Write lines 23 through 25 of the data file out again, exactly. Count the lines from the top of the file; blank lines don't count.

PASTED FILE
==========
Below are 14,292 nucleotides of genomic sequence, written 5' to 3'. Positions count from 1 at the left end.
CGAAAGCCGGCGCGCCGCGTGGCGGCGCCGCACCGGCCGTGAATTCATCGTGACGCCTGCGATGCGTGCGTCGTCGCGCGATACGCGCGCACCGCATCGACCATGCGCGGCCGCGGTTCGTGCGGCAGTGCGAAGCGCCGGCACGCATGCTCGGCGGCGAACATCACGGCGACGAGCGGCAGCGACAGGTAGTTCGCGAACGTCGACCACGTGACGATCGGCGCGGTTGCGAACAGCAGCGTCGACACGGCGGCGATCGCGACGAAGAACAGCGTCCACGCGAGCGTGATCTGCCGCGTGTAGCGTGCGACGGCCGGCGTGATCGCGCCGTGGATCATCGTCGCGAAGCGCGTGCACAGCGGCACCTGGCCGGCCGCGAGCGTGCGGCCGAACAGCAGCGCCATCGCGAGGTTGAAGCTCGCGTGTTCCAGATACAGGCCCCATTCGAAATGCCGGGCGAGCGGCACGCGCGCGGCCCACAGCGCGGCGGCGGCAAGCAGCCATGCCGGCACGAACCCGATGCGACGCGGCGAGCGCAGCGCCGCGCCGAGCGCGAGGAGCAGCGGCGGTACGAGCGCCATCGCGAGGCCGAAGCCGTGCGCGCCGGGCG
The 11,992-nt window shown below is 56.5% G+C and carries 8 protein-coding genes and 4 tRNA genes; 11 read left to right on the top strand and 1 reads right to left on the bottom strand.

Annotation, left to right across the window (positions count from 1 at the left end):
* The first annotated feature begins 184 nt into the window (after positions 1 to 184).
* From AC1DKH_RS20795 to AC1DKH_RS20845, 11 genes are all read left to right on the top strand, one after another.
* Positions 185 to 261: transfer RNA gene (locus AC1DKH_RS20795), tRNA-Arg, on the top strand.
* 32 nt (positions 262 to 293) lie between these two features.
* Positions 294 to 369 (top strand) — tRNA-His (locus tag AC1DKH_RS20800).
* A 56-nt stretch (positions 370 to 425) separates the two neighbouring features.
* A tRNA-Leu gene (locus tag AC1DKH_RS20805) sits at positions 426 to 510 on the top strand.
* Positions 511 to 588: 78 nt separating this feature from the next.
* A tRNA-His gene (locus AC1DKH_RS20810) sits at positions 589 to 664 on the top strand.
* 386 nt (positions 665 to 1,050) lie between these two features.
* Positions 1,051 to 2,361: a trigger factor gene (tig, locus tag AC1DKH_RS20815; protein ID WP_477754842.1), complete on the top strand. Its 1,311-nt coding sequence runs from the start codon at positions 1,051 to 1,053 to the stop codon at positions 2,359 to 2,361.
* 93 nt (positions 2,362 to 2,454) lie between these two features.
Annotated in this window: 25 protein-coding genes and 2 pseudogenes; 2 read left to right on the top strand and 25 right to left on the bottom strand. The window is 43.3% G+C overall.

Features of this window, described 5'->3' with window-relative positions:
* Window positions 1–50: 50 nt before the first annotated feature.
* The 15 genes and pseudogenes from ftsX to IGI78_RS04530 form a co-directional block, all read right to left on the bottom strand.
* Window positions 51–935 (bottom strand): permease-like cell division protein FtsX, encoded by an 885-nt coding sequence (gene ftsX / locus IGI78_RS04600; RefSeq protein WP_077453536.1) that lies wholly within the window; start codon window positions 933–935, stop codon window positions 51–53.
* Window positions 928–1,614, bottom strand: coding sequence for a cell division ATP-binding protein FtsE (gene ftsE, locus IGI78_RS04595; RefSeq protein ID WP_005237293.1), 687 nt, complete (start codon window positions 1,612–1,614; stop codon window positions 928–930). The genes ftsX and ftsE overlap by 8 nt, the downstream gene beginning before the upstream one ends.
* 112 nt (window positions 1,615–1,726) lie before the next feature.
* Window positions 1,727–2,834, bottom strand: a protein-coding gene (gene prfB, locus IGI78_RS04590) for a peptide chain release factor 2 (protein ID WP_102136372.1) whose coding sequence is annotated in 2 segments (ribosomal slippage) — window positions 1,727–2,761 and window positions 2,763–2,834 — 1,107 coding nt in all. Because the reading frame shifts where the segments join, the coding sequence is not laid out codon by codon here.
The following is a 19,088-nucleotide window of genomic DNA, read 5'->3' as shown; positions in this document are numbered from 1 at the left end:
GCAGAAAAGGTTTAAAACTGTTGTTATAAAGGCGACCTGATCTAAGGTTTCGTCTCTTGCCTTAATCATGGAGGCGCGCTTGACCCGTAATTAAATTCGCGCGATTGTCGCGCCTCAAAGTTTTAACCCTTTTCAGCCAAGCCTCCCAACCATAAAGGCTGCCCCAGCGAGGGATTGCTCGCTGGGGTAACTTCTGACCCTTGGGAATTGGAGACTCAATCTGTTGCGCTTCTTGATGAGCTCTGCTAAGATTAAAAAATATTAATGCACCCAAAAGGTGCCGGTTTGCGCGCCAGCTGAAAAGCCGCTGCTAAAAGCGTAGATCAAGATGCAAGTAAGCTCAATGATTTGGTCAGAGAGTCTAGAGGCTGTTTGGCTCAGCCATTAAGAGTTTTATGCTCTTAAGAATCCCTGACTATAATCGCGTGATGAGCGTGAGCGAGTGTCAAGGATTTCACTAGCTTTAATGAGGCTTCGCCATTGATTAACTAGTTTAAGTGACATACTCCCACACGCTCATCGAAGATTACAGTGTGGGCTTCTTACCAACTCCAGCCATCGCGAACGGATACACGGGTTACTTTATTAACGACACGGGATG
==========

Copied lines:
* 112 nt (window positions 1,615–1,726) lie before the next feature.
* Window positions 1,727–2,834, bottom strand: a protein-coding gene (gene prfB, locus IGI78_RS04590) for a peptide chain release factor 2 (protein ID WP_102136372.1) whose coding sequence is annotated in 2 segments (ribosomal slippage) — window positions 1,727–2,761 and window positions 2,763–2,834 — 1,107 coding nt in all. Because the reading frame shifts where the segments join, the coding sequence is not laid out codon by codon here.
The following is a 19,088-nucleotide window of genomic DNA, read 5'->3' as shown; positions in this document are numbered from 1 at the left end: